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genetic

From Xylella to Alellyx

Five researchers create a biotechnological company in partnership with Votorantim Ventures

eduardo cesarThe partners: Ana Claudia Rasera da Silva, João Paulo Kitajima, Jesus Ferro, Paulo Arruda and João Paulo Setúbaleduardo cesar

Five scientists from the São Paulo University (USP), the State University of Campinas (Unicamp) and the São Paulo State University (Unesp) have just finished creating, with the support of Votorantim Ventures, Alellyx, a research and development company for biotechnology products that will have as its goal the generation and commercialization of patents in the area of applied genomics. All of them took part of the research teams responsible for the sequencing of the genes of the bacteria Xylella fastidiosa and Xanthomonas citrii and of sugarcane, which begun in 1997.

The projects were sponsored by FAPESP. Now in the role of entrepreneurs, they will face the challenge of transforming genetic information into products. They will able to draw on resources in the order of R$ 30 million over the next four to six years, to invest in the construction of molecular biology laboratories, which will be ready in four months. However, the bioinformation technology laboratory, implanted in partnership with the company Sun Microsystems, already has working conditions.

The capital investment by Votorantim Ventures will also make it possible to hire fifty people, among them forty researchers who will take part in the task of looking for new technologies for agriculture and the agro-industry, with focus on the growing of oranges, sugarcane, eucalyptus trees, grapes and the soybeans. In the same way that American high technology companies spurred by venture capital had their origin and development close to the universities, the headquarters of Alellyx will be in Campinas, close to the Unicamp campus.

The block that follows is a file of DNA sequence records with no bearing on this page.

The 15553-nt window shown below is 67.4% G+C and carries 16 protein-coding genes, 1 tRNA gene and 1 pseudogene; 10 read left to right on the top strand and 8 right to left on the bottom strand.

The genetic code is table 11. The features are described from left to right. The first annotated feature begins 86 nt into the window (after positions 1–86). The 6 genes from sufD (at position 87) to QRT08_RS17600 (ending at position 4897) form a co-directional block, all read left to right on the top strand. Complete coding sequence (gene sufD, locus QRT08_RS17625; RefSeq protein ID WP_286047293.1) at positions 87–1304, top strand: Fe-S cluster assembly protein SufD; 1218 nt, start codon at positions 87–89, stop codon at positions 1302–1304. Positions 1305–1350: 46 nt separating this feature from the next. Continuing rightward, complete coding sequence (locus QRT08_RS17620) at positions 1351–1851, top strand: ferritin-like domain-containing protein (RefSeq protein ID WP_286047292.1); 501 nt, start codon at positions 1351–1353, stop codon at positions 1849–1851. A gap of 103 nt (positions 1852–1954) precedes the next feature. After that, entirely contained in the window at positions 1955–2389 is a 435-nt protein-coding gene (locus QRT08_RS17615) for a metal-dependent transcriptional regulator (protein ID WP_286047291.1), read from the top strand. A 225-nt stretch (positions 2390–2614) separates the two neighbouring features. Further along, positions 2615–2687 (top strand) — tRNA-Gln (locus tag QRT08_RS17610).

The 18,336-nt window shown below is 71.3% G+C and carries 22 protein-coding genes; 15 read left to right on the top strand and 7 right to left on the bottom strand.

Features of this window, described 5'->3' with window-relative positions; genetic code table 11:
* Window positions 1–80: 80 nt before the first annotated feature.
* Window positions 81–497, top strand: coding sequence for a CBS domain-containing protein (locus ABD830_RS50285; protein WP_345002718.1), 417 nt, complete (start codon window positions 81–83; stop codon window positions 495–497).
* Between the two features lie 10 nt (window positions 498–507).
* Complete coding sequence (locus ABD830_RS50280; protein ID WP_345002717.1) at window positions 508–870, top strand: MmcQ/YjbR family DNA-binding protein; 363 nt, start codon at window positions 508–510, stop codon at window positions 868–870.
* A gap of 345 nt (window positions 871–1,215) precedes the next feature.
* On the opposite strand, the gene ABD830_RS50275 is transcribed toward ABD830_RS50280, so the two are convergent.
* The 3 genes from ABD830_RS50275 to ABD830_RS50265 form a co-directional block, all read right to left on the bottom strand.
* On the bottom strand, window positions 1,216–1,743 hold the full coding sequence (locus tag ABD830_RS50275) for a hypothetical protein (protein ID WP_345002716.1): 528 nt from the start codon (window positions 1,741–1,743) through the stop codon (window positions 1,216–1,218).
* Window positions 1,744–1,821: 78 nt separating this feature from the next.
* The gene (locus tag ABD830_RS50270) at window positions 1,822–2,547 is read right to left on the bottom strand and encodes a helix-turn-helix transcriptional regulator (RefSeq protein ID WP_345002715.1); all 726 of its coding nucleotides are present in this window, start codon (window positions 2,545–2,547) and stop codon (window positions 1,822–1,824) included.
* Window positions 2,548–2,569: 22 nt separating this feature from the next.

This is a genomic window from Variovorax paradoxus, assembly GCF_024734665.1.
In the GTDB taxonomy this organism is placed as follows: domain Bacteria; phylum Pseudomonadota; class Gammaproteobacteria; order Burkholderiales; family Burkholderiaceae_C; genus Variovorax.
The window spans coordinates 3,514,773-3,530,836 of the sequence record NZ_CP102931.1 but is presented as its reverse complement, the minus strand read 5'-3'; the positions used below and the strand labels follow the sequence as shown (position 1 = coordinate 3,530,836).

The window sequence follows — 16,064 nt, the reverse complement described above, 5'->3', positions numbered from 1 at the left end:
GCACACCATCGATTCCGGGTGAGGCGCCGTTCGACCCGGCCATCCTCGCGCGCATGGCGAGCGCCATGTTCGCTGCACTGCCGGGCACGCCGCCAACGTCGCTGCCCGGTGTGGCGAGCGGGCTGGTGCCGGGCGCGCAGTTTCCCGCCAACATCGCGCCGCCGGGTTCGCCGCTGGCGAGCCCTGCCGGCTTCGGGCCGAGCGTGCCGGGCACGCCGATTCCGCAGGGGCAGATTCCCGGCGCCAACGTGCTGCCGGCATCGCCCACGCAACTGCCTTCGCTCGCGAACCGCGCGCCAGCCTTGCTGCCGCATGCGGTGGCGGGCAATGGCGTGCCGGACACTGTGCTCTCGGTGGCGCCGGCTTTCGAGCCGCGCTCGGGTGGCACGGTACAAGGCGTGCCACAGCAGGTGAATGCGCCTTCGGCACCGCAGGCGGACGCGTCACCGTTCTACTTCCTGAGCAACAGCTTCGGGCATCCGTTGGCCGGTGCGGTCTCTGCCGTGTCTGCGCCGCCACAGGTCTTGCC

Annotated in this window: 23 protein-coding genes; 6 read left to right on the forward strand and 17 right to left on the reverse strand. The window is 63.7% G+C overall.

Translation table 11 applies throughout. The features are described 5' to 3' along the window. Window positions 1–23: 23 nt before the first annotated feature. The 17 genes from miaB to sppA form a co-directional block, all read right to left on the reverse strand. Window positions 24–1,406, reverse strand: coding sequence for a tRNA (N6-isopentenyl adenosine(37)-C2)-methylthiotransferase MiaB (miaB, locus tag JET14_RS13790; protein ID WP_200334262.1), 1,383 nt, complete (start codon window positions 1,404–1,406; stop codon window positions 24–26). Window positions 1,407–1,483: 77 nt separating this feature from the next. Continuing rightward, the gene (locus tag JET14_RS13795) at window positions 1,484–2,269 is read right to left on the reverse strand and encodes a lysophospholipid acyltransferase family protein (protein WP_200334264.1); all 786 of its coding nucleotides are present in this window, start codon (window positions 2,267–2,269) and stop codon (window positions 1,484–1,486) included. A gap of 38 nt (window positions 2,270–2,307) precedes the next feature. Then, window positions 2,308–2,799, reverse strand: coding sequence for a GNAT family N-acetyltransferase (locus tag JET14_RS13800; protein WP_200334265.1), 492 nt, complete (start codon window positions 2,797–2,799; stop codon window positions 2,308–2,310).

The new company will be chaired by Fernando Reinach for the moment, in the position of executive director of Votorantim Ventures. He participated in the conception and execution of the projects for the sequencing of Xylella andXanthomonas . The conclusion of the sequencing of theXylella genome had international repercussions without precedence in the scientific history of the country. The name of the company, not by chance, goes to the origin of this group: Alellyx is the wordXylella inverted – changing only the position of the letters “l” – and a reference to the term allele, one of the alternative forms of a gene.

In the evaluation of José Fernando Perez, FAPESP’s scientific director, the creation of Alellyx “is the beginning of the end” of a story that begun with the financing of the first genome project. “Our first objective was to form highly qualified human resources and on a large scale in order to be able to spur industrial molecular biotechnology in the country”, explains Perez. “We have managed to do that and also carried out science on the frontier of knowledge and now we are on the pathway to solving problems of economic relevance”, he goes on. This effort set off a new era that allows venture capital to wage on the competence of Brazilian science. “I’m convinced that Alellyx will be the first of a series of companies that will pop up in the state of São Paulo over the next few years, in order to work with research and development in genomics”, he concludes.

Daring and competent
The new company adds the audacity of private initiative and the competence accumulated in the research institutes of the São Paulo universities. “Brazil has university talent with clear competitive advantage available, but without a history of entrepreneurship”, recognizes Paulo Henrique de Oliveira Santos, the president of Votorantim Ventures. “Our role as a venture capital fund is to identify these talents and to stimulate the creation of companies in promising areas such as biotechnology”, he says. Votorantim Ventures, the venture capital fund of the Votorantim Group, established some two years ago, is investing US$ 300 million in high technology businesses. It is already participating in companies in the area of telecommunications and electronic commerce, and Alellyx is the first incursion of the fund in the area of biotechnology.